Bragato Research Winery update

tōtara cuves

Villa Maria donated three tōtara cuves from their Esk Valley Winery in the Hawkes Bay to BRI. The timber from the cuves will be used to make a table for the research winery conference room. Photo: BRI.

After two years of vision, planning and preparation, the new Bragato research winery building in Marlborough has come on in leaps and bounds in the past couple of months. The concrete has been poured, frames erected, and panel installation has just commenced.

In late October, the BRI Research Winery was registered with the New Zealand Green Building Council (NZGBC). Once certified, it will be the first in Marlborough to be sustainably-built to a five-star rated standard.

A five-star rating requires the building to adhere to certain sustainability and environmental standards. The research winery design was rated under building management, internal environmental quality, energy, transport, water, materials, land use and ecology, emissions, and innovation.

In its design, the research winery attempts to minimise the use of crucial resources like energy and water, avoid any adverse environmental impact caused by the winery facilities and activities throughout its life-cycle, and provide an environment that is comfortable, safe, and productive.

Winery features that will reduce resource consumption include the following:

  • Rainwater harvesting from the winery roof. Rainwater will be stored, filtered and UV-treated for use in the winery;

  • Building a cleaning station that will reduce cleaning requirements, and be used to collect and recycle winery wastewater;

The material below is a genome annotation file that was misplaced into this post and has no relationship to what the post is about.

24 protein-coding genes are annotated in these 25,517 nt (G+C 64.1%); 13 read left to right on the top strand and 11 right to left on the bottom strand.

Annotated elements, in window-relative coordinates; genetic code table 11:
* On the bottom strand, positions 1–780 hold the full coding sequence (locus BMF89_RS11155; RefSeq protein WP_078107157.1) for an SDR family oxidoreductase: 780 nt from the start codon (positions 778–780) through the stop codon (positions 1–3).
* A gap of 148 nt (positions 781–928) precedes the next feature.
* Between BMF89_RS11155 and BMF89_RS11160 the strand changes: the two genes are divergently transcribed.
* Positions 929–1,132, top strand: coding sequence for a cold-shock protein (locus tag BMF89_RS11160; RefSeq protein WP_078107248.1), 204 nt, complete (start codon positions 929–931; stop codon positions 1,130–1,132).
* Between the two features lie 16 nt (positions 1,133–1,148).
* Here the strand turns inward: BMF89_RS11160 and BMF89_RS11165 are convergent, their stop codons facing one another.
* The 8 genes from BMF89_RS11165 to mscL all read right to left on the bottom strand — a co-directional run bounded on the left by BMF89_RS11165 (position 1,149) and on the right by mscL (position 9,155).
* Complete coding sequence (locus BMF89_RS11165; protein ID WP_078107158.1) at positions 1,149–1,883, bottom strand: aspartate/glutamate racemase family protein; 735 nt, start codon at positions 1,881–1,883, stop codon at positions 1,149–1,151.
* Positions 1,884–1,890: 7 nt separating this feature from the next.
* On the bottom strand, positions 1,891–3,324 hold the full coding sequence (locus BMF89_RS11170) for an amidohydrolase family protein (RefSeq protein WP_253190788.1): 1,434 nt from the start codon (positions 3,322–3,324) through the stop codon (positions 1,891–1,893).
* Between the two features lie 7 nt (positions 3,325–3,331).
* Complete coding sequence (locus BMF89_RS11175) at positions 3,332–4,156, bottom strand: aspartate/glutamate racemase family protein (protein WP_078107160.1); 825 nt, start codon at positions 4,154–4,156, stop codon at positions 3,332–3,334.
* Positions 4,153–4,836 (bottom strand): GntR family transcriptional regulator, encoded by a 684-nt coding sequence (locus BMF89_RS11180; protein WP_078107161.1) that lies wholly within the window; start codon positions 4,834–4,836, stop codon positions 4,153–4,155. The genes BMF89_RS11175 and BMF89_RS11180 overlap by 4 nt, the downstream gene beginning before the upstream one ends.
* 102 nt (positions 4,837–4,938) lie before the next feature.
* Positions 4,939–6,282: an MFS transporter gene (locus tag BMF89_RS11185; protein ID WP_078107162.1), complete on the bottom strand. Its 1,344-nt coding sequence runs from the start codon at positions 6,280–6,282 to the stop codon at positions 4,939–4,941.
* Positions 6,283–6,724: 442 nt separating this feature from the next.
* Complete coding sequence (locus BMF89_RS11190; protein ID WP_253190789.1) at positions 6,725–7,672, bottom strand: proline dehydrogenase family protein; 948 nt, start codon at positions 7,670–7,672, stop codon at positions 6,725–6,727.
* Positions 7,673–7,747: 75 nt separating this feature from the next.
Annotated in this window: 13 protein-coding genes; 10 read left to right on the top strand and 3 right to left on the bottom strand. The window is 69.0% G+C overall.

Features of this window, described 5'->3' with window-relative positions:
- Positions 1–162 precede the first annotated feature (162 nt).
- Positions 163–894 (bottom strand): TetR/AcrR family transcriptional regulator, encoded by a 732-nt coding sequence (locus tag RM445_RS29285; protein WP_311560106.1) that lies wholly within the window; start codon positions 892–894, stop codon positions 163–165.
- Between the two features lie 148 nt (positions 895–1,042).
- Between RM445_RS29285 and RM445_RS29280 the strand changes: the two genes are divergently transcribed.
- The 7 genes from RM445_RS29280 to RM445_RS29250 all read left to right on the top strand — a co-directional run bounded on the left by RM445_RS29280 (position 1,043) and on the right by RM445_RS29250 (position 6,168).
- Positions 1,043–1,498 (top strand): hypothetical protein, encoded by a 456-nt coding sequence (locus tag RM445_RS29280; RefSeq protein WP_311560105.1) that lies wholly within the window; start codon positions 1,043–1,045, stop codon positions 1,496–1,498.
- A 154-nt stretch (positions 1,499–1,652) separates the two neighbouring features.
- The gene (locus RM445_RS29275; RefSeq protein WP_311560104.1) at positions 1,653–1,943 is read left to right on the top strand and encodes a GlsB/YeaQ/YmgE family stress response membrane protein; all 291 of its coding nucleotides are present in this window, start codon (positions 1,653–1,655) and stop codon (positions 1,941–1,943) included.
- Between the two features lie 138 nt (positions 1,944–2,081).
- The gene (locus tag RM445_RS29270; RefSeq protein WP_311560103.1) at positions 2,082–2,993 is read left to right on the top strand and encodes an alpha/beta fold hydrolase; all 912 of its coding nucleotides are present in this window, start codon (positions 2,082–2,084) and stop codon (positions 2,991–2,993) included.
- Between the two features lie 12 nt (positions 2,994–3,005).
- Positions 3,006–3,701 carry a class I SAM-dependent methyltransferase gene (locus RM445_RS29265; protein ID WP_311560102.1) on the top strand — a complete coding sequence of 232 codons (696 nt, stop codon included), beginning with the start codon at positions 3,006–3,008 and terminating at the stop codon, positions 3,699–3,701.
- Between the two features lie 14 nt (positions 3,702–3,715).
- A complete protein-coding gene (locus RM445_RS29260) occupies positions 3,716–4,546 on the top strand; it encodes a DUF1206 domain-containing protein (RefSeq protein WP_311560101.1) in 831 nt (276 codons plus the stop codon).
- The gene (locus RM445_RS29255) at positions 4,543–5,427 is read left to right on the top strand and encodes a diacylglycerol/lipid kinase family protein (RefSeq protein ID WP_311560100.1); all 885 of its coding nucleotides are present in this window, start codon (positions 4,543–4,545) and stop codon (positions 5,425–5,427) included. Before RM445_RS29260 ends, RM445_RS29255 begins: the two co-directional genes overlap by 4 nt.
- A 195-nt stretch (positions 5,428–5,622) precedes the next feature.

• Solar energy generation. Photovoltaic panels on the winery roof will produce up to 30% of the winery’s power requirement;

  • Upcycling of tōtara timber cuvés donated by Villa Maria into a conference room table - in partnership with the NMIT carpentry unit and students;

  • Baseline monitoring of water and energy consumption through metering;

  • Optimisation of fermentation temperature control through VinWizard, this will aid efficient energy usage; and

  • Monitoring of light, heat, energy, water, and air quality through a building management system to plan future management of resource consumption.

The implementation of a sustainable waste management plan will limit adverse environmental impact caused by waste produced as a by-product of winery operations. This will include recycling, the use of sustainable packaging and products, waste-water treatment, and grape marc (the solid remains of grapes after pressing) repurposing and research.

The winery has been designed to provide a safe and functional space for employees, researchers, and students to work in. Winery design aspects which support this are natural light and ventilation, and both heat and light sensors; carbon dioxide alarms both inside and outside the building; a conference room that adjoins the research winery via a glass wall - this provides an open space for teaching, workshops, meetings and visitors, where the activity inside the winery can be viewed without physical access, avoiding Health and Safety issues; and learning opportunities for students from NMIT and other education programmes - building research capability for the future.

Once the winery is operational BRI will aim to advance the research winery’s commitment to sustainability by engaging with the SWNZ Continuous Improvement programme – “Continuous Improvement” is a template for finding a better way of running a vineyard or winery.

For more information please see the Bragato Research Institute blog.

Date posted: 2 December 2019

Facebook Feed